that the average cost of mis-hiring someone earning $100,000
is $1.5 million. Calculate your own costs of mis-hiring someone;
we have yet to hear of a conclusion that the 25% successful
competency interview is more cost-effective than the 90% successful
Topgrading companies like those mentioned use the topgrading
interview to assess people and systematically ratchet up talent;
their stock performance reflects it. The main obstacle to
topgrading is the B and C players, Non-As. Our research indicates
that in most companies only 25% of the managers are A players
or A potentials, and the 75% of the Non-As fight topgrading
with more creativity and energy than they ever showed on the
job. It takes the courage of a CEO to drive the A player standard,
to hire and promote people who turn out to be As, to develop
Bs and even Cs to become As, and to redeploy those who fail
to become As.
CEOs of companies who have topgraded have learned these essential
1. Topgrade from the top down. A players tend to hire and
promote As, Bs favor Bs, and Cs choose Cs. Topgrade your top
team, enable them to topgrade the next level, and A players
will gradually permeate the organization.
2. Constantly reinforce the A player standard. An A player
performance rating should not be for "outstanding performance,"
but "meets performance expectations." Don't permit
slippage in performance reviews, hiring, or promoting. Don't
let managers give three and four chances to Non-As.
3. Permit only A players to hire and promote people. Non-As
should know they fall short and only when they become As do
they get the authority to select talent. In practice that
means you conduct tandem topgrading interviews in your organization
until you can delegate it to A players.
4. Strive for 100% A players, but be satisfied with 90%. There
is always a bit of slippage. For example, a key customer might
demand full attention from an account representative, and
you want to delay assigning someone until an A player is hired.
If you delay any longer, you lose the account, so you put
good 'ol Charlie, a B player, on the account because he will
keep them happy until an A player is recruited.
5. Measure assessment success. Only 5% of the 600 senior HR
executives I've assessed actually measured hiring and promoting
success. Topgrading companies assign small teams to carefully
judge whether the person hired/promoted turns out to be an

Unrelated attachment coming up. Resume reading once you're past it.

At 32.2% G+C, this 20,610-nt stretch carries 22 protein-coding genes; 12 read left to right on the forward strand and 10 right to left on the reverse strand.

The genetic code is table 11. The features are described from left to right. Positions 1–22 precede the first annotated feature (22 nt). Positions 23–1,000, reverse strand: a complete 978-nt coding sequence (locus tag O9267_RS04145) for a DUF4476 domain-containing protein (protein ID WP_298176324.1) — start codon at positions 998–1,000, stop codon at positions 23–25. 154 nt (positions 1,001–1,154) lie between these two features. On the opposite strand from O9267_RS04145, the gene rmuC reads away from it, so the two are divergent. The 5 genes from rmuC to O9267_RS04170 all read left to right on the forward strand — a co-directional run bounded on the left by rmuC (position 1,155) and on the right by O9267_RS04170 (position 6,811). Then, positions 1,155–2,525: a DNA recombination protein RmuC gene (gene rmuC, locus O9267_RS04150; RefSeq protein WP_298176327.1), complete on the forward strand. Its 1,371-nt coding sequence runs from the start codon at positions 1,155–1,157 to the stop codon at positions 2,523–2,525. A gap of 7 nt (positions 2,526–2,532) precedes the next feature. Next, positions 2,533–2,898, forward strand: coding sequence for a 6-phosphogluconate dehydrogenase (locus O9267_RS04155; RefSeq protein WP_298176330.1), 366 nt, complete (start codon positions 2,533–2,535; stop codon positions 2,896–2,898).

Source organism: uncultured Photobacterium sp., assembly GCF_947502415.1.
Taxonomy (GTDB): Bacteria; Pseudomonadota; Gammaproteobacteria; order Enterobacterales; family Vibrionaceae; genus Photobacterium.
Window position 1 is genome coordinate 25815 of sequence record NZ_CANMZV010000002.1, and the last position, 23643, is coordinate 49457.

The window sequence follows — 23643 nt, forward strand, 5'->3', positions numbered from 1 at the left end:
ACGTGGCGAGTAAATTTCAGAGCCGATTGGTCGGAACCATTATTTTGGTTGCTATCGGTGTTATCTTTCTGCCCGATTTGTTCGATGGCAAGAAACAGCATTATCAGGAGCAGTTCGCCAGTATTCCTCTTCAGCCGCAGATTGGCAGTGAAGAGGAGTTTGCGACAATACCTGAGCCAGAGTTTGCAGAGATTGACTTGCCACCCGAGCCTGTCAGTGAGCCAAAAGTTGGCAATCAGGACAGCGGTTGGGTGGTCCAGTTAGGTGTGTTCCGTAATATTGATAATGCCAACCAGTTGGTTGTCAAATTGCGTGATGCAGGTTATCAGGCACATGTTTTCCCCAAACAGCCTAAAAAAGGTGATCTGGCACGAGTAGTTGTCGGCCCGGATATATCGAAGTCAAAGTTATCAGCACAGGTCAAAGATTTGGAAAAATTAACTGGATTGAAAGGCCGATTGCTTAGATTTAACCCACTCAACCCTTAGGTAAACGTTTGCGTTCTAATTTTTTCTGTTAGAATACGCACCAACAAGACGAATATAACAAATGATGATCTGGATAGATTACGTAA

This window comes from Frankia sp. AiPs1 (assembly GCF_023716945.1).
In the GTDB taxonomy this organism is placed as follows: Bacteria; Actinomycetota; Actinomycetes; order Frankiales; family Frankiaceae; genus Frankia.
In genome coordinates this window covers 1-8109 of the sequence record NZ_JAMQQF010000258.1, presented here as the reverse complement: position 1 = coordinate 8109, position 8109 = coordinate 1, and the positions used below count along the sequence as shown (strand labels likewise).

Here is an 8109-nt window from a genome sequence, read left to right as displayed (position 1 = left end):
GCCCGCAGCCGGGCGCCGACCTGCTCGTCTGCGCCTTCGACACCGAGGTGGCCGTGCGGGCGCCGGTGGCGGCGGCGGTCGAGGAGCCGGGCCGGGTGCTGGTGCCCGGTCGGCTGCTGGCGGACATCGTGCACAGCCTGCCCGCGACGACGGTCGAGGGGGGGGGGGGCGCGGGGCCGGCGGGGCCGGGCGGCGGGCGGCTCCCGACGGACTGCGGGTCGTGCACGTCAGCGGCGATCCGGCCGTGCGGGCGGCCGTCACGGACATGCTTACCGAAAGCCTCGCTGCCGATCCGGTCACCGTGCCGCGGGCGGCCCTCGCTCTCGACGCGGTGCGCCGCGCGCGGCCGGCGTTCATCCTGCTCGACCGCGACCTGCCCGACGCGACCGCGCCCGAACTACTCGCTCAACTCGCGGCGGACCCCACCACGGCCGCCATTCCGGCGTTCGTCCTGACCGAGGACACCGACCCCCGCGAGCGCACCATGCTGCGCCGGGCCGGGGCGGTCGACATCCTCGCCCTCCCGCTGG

A player. As topgrading methods are more broadly used and
success grows, peer pressure will assure topgrading methods
will be used. Similarly, it takes about half an hour to informally
guess at the cost of mis-hiring someone, and companies that
go through that exercise conclude, "when we cut corners
on topgrading methods we mis-hire more people, and it is very
6. Train all managers in topgrading methods. There are books,
DVDs, and other tools available so that managers don't have
to "wing it."
In a Six Sigma world, companies have progressed from 100 underperforming
parts per million (ppm) to 6, 5, and even 0. And yet those
same companies tolerate 750,000 underperforming people, or
75% mis- hires and mis-promotions. There is absolutely no
reason for such massive waste and human pain. Any A player
manager willing to team up with a tandem partner and conscientiously
apply the tandem topgrading interview methods can enjoy a
more successful career and a much happier work life working
with an A team rather than a mixture of As, Bs, Cs. And their
employer will enjoy a talent advantage over the competitors.
Brad completed his doctorate in Industrial Psychology at Purdue
University, entered consulting, and for more than 25 years
has been in private practice as President of Smart & Associates,
Inc., based in the Chicago area. Brad is frequently acknowledged
to be the world's foremost expert on hiring. He has conducted
in-depth interviews with over 6,000 executive. He is author
of seven books and videos. Brad has helped companies topgrade
by assessing and coaching teams, conducting topgrading workshops,
and providing books, handbooks, and videos to help clients
topgrade on their own. The resulting improvements in company
performance have been featured on the cover of The Wall Street
Journal and in many Fortune articles.